Evens, who attended the boot camp at Syracuse, wanted to better understand what the students encounter. “I knew it would be an interesting experience. I listened and learned but what I didn’t know was that feeling in the room and just how special the bond is between these individuals and just how special they are,” she recalls. “It is a gift to Purdue that the EBV program is here.”

Upon commencement, students are provided ongoing technical assistance from faculty experts and EBV partners. “This is when the program really starts for them – when they start putting what they learned into action,” Evens explains.

American entrepreneurs are a breed unto themselves. They resist the day-to-day, clock in/clock out world of predictable outcomes and manufacturing schedules, opting instead for the uncertain world of risk where one only benefits from their own tireless work, decisiveness and ability to lead. This is a world in which they will only succeed if they’re willing to put it all on the line.

Baunach adds: “Without our country’s entrepreneurs, 60 percent of Americans wouldn’t have jobs, new ideas, like iPhones, won’t get invented and a high tech industry wouldn’t exist.” Like soldiers, entrepreneurs know that to be successful one has to lead, follow or get out of the way.

Both soldiers and entrepreneurs are leaders, bred of good followership and once on target, more likely to take action rather than wait for good ideas to be borne by others. Both know how to make decisions, are willing to take calculated risk and know how to make things happen. “What they may lack is the operational planning that’s necessary to make the jump from battlefield to capitalist America and that’s what the EBV can provide,” says Baunach.

Soldiers need entrepreneurial skills and just as important, American entrepreneurism needs soldiers to fuel the business fires that keep our country financially safe and working. The EBV is about building bridges that cross the divide and turn emotional numbness into a business buzz: a buzz that heals, protects and serves the veteran, and by extension, all of us.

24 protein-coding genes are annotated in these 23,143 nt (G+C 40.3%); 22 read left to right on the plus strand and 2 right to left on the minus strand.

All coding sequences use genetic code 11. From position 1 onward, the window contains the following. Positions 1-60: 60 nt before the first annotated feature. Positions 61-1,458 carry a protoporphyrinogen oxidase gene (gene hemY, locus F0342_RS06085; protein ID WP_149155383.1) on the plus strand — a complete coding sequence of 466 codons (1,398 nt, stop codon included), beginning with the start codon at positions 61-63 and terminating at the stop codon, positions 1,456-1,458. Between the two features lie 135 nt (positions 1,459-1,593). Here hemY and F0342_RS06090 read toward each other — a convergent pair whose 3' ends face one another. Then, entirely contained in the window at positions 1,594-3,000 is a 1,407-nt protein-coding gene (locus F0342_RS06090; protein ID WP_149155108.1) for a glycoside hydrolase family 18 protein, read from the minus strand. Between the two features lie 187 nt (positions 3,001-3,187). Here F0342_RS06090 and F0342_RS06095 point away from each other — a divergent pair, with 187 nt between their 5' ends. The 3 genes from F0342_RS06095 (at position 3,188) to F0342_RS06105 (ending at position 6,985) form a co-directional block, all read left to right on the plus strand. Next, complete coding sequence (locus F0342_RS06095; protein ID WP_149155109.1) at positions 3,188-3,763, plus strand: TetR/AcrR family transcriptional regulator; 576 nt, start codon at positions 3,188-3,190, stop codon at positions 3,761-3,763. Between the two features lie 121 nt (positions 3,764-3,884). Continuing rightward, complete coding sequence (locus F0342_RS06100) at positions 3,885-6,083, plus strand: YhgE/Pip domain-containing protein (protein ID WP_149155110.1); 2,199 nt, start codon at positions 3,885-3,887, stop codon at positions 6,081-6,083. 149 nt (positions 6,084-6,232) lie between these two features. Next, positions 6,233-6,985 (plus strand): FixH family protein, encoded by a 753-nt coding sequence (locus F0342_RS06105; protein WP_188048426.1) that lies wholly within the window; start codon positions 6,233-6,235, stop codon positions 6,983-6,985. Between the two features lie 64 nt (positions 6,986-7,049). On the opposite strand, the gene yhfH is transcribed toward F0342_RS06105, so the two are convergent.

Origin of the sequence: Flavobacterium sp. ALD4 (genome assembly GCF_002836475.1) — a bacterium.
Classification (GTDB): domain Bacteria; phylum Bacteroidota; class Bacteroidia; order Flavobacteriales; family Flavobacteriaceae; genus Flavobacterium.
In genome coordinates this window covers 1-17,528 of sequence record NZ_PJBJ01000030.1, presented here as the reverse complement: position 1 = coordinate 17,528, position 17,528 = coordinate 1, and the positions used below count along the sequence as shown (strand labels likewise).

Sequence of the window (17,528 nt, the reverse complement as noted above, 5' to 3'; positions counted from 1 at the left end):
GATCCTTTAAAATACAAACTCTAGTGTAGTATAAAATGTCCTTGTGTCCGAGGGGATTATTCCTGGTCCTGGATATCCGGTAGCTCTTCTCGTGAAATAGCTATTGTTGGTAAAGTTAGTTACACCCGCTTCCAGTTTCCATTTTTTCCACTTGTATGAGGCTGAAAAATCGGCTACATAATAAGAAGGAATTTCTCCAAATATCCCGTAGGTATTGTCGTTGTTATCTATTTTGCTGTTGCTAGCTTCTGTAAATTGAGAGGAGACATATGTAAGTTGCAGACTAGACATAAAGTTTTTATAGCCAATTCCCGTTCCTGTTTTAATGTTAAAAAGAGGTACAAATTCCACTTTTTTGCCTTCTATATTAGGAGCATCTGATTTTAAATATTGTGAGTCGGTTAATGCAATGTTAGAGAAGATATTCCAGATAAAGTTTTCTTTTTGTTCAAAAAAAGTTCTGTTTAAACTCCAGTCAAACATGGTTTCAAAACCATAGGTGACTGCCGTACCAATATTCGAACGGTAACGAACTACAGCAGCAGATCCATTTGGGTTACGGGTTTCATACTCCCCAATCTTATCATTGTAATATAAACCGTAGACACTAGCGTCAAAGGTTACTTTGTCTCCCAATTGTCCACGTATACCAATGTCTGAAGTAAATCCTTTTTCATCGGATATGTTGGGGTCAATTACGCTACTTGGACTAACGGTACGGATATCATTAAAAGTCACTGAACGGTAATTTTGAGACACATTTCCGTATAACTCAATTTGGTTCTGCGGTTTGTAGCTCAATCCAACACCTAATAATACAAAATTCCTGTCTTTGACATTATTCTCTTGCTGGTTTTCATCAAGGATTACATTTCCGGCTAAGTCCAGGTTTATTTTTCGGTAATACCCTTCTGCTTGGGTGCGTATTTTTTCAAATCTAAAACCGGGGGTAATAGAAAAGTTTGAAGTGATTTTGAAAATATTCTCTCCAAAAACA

The EBV Consortium was formed in 2008 as a national educational initiative, designed to help veterans with disabilities to make the transition to self-employment, develop professional networks and ultimately start and grow sustainable businesses. The EBV Consortium is composed of the Whitman School of Management at Syracuse University, the Anderson School of Management at the University of California, Los Angeles, the College of Business at The Florida State University, the Mays School of Business at Texas A&M University, the Krannert School of Management at Purdue University, the College of Business at the University of Connecticut, the E. J. Ourso College of Business at Louisiana State University and the School of Hotel Administration at Cornell University. Today, each of these world-class schools offers the EBV program on their campuses, with Syracuse University serving as the national host for the program. The EBV Consortium represents the first major partnership of America's schools and colleges of business since the end of World War II, formed with the express purpose of serving military veterans.